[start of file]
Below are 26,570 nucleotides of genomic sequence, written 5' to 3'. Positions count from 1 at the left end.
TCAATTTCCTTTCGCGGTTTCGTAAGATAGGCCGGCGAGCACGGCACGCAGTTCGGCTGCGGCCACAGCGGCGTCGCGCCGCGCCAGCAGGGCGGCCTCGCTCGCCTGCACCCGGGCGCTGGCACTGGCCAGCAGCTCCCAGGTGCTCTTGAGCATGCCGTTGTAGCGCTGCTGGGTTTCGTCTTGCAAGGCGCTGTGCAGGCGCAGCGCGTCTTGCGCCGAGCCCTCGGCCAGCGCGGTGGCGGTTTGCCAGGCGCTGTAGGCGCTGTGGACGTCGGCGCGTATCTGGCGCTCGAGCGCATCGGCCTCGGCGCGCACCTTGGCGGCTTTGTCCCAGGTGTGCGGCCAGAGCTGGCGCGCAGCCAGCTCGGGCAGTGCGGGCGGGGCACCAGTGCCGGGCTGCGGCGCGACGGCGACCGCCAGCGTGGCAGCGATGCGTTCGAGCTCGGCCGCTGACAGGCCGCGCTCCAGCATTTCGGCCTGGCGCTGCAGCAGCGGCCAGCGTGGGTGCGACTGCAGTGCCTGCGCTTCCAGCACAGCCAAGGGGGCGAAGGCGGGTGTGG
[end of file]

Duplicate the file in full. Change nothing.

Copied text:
Below are 26,570 nucleotides of genomic sequence, written 5' to 3'. Positions count from 1 at the left end.
TCAATTTCCTTTCGCGGTTTCGTAAGATAGGCCGGCGAGCACGGCACGCAGTTCGGCTGCGGCCACAGCGGCGTCGCGCCGCGCCAGCAGGGCGGCCTCGCTCGCCTGCACCCGGGCGCTGGCACTGGCCAGCAGCTCCCAGGTGCTCTTGAGCATGCCGTTGTAGCGCTGCTGGGTTTCGTCTTGCAAGGCGCTGTGCAGGCGCAGCGCGTCTTGCGCCGAGCCCTCGGCCAGCGCGGTGGCGGTTTGCCAGGCGCTGTAGGCGCTGTGGACGTCGGCGCGTATCTGGCGCTCGAGCGCATCGGCCTCGGCGCGCACCTTGGCGGCTTTGTCCCAGGTGTGCGGCCAGAGCTGGCGCGCAGCCAGCTCGGGCAGTGCGGGCGGGGCACCAGTGCCGGGCTGCGGCGCGACGGCGACCGCCAGCGTGGCAGCGATGCGTTCGAGCTCGGCCGCTGACAGGCCGCGCTCCAGCATTTCGGCCTGGCGCTGCAGCAGCGGCCAGCGTGGGTGCGACTGCAGTGCCTGCGCTTCCAGCACAGCCAAGGGGGCGAAGGCGGGTGTGG